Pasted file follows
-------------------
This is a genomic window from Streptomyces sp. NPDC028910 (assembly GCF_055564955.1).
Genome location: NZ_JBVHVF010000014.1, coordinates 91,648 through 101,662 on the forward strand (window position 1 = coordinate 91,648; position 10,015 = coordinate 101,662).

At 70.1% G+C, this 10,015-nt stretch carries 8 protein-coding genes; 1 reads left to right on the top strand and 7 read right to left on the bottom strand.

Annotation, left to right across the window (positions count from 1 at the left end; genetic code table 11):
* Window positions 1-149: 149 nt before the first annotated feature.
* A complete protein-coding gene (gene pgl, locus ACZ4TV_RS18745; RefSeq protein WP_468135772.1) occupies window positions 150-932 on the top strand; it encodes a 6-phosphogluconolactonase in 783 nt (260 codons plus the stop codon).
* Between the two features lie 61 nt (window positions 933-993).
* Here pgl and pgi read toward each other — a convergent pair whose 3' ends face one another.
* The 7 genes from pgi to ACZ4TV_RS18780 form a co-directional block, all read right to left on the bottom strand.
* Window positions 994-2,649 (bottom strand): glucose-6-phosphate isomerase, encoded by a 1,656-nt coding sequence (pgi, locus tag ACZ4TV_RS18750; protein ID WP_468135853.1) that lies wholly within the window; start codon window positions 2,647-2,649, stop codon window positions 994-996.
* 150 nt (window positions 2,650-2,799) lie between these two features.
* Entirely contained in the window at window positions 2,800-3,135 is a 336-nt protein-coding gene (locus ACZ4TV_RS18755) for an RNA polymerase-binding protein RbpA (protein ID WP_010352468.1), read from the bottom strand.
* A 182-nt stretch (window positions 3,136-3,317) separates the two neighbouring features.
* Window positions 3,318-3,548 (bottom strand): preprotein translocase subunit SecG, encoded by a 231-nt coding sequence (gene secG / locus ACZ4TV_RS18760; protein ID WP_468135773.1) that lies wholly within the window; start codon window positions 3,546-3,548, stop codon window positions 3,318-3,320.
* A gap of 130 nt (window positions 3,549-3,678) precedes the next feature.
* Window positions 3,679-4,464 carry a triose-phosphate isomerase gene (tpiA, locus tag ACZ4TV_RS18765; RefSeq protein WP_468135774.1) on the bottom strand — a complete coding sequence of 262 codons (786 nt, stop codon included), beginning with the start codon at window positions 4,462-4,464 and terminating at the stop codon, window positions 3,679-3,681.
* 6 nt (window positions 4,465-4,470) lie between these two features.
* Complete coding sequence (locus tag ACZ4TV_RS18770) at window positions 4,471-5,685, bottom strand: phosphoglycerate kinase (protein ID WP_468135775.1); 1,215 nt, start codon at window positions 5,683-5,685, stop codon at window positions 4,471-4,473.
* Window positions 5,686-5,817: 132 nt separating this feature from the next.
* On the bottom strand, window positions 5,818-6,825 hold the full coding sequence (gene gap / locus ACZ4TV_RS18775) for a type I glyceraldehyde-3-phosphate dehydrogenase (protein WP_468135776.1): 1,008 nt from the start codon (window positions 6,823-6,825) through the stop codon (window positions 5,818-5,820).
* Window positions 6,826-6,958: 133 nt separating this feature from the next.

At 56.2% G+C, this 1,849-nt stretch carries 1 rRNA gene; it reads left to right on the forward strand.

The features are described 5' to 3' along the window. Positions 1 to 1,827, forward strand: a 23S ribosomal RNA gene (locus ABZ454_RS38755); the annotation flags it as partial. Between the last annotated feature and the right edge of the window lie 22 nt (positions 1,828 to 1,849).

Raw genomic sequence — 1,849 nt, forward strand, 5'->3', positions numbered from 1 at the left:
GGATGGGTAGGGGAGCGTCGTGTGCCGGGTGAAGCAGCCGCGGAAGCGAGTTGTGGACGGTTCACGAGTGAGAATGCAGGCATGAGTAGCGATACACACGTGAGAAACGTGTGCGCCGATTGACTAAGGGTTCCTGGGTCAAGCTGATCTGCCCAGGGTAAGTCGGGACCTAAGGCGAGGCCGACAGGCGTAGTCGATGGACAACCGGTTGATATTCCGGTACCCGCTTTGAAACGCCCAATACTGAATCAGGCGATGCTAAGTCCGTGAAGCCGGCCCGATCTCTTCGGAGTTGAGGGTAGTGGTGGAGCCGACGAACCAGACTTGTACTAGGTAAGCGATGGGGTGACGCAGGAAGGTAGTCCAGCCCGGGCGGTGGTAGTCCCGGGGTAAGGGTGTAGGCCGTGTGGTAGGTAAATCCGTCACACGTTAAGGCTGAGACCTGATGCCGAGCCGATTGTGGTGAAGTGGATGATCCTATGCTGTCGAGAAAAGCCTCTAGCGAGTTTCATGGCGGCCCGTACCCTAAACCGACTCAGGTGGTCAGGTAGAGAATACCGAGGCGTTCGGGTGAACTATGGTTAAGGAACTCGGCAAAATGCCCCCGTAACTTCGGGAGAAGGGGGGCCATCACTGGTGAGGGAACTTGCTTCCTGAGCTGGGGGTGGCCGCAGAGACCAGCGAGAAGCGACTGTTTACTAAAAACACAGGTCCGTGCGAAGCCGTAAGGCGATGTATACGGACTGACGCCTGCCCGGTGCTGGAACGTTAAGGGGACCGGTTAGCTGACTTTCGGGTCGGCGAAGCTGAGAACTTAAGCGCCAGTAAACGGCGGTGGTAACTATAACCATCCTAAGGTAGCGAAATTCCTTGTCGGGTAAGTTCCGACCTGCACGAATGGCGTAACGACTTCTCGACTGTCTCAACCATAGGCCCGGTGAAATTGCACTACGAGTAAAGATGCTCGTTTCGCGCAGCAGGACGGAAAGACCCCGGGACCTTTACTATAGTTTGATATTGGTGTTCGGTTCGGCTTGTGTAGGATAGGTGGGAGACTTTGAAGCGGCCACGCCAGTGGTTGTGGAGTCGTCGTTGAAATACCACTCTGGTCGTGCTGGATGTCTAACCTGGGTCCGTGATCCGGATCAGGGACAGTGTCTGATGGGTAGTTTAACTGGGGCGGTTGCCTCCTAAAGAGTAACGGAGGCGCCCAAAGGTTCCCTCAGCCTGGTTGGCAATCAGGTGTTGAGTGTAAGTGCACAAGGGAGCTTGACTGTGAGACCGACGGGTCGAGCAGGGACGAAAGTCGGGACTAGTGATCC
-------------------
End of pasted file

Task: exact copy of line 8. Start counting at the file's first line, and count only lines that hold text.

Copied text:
* Here pgl and pgi read toward each other — a convergent pair whose 3' ends face one another.